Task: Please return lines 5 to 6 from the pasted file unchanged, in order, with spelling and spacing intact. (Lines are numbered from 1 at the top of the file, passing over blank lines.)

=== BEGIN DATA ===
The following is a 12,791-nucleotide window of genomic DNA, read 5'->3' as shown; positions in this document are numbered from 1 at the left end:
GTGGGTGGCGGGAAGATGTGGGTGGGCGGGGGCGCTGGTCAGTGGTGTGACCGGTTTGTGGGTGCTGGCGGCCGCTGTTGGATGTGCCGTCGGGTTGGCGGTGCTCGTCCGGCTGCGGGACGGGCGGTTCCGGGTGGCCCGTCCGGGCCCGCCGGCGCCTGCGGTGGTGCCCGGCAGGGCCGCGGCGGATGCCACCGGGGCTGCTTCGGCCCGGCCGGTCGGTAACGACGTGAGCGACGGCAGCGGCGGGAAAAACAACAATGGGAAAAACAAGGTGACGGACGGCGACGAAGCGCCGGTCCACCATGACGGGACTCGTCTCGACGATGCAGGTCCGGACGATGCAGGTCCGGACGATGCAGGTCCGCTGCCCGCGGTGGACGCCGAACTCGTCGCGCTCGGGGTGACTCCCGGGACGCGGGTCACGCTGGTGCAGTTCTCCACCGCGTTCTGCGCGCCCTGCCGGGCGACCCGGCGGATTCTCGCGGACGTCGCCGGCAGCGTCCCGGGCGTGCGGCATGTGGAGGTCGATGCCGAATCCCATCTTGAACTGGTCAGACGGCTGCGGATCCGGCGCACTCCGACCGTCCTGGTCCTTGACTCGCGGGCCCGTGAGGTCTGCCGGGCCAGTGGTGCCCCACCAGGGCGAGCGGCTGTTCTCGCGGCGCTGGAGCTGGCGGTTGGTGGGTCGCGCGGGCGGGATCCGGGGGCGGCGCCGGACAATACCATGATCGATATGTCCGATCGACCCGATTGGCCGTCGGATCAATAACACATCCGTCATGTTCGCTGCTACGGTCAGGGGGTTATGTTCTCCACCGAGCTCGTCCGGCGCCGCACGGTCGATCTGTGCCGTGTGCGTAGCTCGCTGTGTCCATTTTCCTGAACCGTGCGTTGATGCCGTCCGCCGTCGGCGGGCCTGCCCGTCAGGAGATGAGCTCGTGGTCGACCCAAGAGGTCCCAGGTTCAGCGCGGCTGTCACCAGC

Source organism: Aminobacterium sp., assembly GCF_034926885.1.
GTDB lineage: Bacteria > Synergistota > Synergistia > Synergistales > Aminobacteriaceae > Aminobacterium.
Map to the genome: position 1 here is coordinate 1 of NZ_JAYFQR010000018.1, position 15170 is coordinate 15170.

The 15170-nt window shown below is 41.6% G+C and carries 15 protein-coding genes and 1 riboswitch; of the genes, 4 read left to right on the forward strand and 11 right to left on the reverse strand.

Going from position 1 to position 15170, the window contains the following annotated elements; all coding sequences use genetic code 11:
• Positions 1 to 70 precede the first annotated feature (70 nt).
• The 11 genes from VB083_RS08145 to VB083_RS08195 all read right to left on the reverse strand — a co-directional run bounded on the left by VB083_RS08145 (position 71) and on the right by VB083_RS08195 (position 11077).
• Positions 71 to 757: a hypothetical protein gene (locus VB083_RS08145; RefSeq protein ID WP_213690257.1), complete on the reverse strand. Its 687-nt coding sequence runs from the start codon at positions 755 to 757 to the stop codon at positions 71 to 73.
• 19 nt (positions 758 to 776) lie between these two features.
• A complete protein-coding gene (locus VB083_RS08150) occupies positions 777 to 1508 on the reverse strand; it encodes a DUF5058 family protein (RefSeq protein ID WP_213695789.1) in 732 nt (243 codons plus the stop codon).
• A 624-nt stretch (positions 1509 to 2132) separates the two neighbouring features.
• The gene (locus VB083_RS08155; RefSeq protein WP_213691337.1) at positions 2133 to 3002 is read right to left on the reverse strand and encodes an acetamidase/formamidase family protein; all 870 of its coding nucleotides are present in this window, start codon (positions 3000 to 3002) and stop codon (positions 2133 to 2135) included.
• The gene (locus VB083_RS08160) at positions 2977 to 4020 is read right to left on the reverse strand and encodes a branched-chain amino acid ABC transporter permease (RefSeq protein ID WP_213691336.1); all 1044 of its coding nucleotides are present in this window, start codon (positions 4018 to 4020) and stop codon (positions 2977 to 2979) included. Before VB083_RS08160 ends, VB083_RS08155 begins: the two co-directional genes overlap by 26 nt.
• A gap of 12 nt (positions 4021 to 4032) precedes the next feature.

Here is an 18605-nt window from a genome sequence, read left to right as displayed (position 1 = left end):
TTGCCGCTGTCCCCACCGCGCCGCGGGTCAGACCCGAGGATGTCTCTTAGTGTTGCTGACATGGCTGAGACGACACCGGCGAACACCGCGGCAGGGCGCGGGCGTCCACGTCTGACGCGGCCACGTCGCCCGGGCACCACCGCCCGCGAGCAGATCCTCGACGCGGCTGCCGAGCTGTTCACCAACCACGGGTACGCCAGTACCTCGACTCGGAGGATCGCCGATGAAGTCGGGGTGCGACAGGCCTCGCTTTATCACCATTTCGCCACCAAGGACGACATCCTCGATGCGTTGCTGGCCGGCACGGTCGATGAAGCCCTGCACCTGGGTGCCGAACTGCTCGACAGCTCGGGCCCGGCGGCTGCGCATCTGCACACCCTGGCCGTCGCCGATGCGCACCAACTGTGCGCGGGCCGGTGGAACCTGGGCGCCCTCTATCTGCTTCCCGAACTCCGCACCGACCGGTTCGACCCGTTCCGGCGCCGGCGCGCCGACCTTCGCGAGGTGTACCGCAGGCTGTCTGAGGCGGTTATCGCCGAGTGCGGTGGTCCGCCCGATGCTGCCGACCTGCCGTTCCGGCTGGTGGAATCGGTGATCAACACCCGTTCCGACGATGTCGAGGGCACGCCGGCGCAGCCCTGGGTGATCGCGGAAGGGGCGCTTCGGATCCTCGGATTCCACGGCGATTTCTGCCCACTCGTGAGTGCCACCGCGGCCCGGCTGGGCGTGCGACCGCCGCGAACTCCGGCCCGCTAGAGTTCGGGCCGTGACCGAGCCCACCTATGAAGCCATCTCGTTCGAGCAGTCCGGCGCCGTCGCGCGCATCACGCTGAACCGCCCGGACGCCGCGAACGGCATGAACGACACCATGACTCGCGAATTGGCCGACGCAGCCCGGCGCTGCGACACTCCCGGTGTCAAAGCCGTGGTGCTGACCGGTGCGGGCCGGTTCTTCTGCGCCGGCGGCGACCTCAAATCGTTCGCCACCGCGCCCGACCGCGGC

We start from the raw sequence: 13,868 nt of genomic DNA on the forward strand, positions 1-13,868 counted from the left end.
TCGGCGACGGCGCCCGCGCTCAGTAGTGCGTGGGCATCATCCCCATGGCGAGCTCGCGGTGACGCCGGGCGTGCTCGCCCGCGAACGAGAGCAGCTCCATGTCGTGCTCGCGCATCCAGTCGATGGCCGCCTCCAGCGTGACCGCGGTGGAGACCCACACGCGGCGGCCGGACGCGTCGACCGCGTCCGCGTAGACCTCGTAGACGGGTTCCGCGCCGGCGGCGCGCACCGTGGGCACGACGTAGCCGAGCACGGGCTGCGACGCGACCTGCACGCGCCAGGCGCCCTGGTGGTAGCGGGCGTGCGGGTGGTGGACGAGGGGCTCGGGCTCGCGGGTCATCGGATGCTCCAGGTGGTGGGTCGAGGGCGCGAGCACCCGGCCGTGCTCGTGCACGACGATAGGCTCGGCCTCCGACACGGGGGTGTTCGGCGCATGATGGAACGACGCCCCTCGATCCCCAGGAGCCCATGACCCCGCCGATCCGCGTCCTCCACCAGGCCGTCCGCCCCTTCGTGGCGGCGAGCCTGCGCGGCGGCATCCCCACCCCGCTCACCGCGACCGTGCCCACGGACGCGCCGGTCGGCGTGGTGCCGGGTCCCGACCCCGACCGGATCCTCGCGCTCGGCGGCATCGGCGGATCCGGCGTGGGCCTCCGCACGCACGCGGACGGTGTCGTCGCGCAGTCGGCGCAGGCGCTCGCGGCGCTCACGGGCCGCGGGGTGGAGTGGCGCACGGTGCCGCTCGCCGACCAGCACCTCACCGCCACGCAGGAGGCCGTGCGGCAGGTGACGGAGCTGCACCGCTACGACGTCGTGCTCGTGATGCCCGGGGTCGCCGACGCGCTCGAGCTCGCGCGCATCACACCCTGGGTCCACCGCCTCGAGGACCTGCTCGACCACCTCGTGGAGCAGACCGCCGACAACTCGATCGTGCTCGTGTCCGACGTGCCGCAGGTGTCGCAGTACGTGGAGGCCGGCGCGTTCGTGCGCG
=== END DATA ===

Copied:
Map to the genome: position 1 here is coordinate 1 of NZ_JAYFQR010000018.1, position 15170 is coordinate 15170.

The 15170-nt window shown below is 41.6% G+C and carries 15 protein-coding genes and 1 riboswitch; of the genes, 4 read left to right on the forward strand and 11 right to left on the reverse strand.